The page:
Lynn Bartels had the lead story in yesterday’s Denver Post, noting that Colorado Governor John Hickenlooper’s (D) longstanding and tightly-managed image as a moderate is crumbling, just as his reelection campaign is beginning in earnest. The piece has lots of good quotes from Colorado politicos on both sides, speculating on whether Hickenlooper has changed or had previously misrepresented himself. But they key thing to take away from this is that the context of a state’s political environment has a huge impact on how we perceive its leaders.

Prior to his political career, Hickenlooper was a restauranteur, a microbrewer, and a geologist in the energy industry. That’s already a pretty atypical biography for a Democratic politician, giving him some moderate bona fides. Then he served two terms as mayor of Denver — a nonpartisan position.

The governor’s office was his first official position as a Democrat. This position would theoretically force him into some partisan behavior, requiring him to take some stances to satisfy primary constituencies and to deliver on those stances once in office. But three things protected him. First, he faced no challenger for the Democratic nomination back in 2010. Second, the Republican Party imploded when trying to select his opponent that year, allowing him to win in a walk, meaning he didn’t really owe anyone in his party anything. Third, during the first half of his term as governor, control of the legislature was split, with Democrats controlling the Senate and Republicans running the House. The only legislation that would reach his desk was already, by definition, bipartisan.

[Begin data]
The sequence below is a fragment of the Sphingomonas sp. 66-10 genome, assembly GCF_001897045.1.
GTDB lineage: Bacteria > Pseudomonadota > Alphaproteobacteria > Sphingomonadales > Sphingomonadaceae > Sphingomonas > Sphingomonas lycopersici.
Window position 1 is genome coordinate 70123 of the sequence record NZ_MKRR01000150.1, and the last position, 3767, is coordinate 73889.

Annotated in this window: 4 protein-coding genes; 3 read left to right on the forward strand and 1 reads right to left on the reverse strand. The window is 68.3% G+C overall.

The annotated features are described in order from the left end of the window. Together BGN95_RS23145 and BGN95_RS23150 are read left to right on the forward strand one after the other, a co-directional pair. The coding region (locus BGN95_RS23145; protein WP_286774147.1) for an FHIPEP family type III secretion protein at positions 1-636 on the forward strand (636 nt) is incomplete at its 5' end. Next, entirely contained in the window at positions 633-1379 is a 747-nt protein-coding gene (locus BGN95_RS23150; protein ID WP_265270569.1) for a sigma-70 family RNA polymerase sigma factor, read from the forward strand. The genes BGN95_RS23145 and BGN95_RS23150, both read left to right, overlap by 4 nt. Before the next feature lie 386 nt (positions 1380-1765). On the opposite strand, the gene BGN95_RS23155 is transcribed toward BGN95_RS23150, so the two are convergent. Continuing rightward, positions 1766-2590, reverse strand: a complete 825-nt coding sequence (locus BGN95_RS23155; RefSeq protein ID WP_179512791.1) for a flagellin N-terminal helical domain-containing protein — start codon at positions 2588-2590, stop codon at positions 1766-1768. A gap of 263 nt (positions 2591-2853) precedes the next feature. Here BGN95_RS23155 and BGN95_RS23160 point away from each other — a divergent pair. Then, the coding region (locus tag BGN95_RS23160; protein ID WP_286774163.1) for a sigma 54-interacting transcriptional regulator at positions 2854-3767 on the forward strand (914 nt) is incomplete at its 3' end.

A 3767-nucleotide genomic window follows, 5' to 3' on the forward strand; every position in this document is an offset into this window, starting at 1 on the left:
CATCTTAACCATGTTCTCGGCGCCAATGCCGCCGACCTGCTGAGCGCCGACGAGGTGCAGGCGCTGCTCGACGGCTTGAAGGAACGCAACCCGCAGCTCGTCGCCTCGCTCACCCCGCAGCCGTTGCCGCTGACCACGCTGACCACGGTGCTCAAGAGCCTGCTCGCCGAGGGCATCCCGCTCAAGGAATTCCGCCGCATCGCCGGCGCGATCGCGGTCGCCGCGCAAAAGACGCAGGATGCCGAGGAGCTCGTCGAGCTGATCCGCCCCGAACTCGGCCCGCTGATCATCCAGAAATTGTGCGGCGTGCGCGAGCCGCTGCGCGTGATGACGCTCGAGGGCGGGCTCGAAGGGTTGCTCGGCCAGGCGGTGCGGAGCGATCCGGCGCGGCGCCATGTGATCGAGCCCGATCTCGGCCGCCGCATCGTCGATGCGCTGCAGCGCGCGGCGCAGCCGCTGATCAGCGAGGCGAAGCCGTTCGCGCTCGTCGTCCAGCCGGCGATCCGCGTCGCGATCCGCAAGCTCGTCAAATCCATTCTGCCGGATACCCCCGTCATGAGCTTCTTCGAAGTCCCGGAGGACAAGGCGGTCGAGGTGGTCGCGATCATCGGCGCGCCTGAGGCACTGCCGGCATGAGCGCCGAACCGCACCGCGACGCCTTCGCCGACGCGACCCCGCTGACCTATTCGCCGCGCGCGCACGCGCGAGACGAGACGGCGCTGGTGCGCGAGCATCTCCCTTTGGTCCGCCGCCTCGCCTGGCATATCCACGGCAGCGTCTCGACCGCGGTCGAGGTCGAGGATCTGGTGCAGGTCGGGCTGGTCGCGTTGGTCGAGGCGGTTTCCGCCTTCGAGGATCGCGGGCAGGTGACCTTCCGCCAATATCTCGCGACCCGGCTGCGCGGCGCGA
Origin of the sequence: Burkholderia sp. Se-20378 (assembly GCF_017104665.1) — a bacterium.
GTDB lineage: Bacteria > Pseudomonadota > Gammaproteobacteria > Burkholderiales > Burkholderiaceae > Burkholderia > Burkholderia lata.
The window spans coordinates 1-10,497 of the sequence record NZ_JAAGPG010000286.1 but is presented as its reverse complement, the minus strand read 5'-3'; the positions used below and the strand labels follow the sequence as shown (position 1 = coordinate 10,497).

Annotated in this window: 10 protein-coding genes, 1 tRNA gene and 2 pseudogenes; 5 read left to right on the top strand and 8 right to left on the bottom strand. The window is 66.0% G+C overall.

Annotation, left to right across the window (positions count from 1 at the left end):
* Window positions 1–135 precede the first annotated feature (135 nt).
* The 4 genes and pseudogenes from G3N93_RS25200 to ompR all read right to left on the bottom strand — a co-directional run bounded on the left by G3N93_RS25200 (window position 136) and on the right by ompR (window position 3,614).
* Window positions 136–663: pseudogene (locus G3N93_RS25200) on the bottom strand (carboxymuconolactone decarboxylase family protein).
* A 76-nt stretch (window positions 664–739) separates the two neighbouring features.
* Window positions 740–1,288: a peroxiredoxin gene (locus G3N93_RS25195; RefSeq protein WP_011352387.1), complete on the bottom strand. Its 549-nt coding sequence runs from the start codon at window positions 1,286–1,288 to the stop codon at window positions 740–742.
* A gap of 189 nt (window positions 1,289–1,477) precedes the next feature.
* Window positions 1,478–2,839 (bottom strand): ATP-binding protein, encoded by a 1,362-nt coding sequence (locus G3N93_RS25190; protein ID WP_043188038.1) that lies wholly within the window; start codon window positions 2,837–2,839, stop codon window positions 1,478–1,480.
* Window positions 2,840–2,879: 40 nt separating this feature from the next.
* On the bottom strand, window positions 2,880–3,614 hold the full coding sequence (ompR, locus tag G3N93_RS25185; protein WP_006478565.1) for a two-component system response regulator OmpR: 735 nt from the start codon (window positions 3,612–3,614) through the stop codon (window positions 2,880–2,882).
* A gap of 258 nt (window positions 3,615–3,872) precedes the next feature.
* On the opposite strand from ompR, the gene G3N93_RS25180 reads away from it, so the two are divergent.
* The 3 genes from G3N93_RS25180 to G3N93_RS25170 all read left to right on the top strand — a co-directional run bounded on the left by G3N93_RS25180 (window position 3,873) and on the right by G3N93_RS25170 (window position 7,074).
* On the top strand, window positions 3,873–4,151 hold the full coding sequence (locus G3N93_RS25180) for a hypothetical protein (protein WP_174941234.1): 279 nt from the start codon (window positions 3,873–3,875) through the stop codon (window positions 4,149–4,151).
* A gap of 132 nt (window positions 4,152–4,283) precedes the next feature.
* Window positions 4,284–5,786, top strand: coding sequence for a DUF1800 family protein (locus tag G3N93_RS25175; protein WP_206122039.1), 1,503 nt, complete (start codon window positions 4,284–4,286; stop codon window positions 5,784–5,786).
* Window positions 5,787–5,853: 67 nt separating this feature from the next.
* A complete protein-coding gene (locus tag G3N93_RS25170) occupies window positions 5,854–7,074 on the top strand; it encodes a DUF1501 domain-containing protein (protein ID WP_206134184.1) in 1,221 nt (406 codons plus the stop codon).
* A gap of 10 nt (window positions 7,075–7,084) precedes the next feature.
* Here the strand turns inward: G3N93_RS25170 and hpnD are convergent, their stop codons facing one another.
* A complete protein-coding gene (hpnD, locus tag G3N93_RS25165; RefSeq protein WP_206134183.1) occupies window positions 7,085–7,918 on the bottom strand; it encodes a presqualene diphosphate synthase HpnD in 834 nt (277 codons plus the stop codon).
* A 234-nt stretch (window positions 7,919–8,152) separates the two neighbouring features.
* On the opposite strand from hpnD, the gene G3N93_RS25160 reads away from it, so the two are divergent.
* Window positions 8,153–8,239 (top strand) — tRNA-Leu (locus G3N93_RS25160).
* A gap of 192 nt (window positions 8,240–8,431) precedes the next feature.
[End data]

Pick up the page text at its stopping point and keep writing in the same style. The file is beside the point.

In 2012, however, Colorado joined a record 43 other states in placing both state legislative chambers under control of one party. Now very different legislation is coming across the governor’s desk: gun control bills, renewable energy measures, civil unions, and so on. Once it’s there, he has a choice of signing it into law or vetoing the clear preferences of his party and the state’s voters, and the latter really isn’t much of an option. Now, it’s not like the governor has no say in which bills get considered — he had previously signaled that he would be okay with such legislation — but none of these bills would have come out of a split-controlled legislature. They’re very much a product of the political environment.

So, to some degree, calling Hickenlooper a closet liberal is just part of the standard Republican campaign toolkit. They were going to argue that no matter what he did as governor. But to the extent that there’s some truth to it (and to the extent that voters believe it), it’s because Colorado’s political landscape has changed. Hickenlooper is making choices he’s never had to make before. And people are noticing.

[Cross-posted at Mischiefs of Faction]

Seth Masket

Seth Masket is an associate professor of political science at the University of Denver.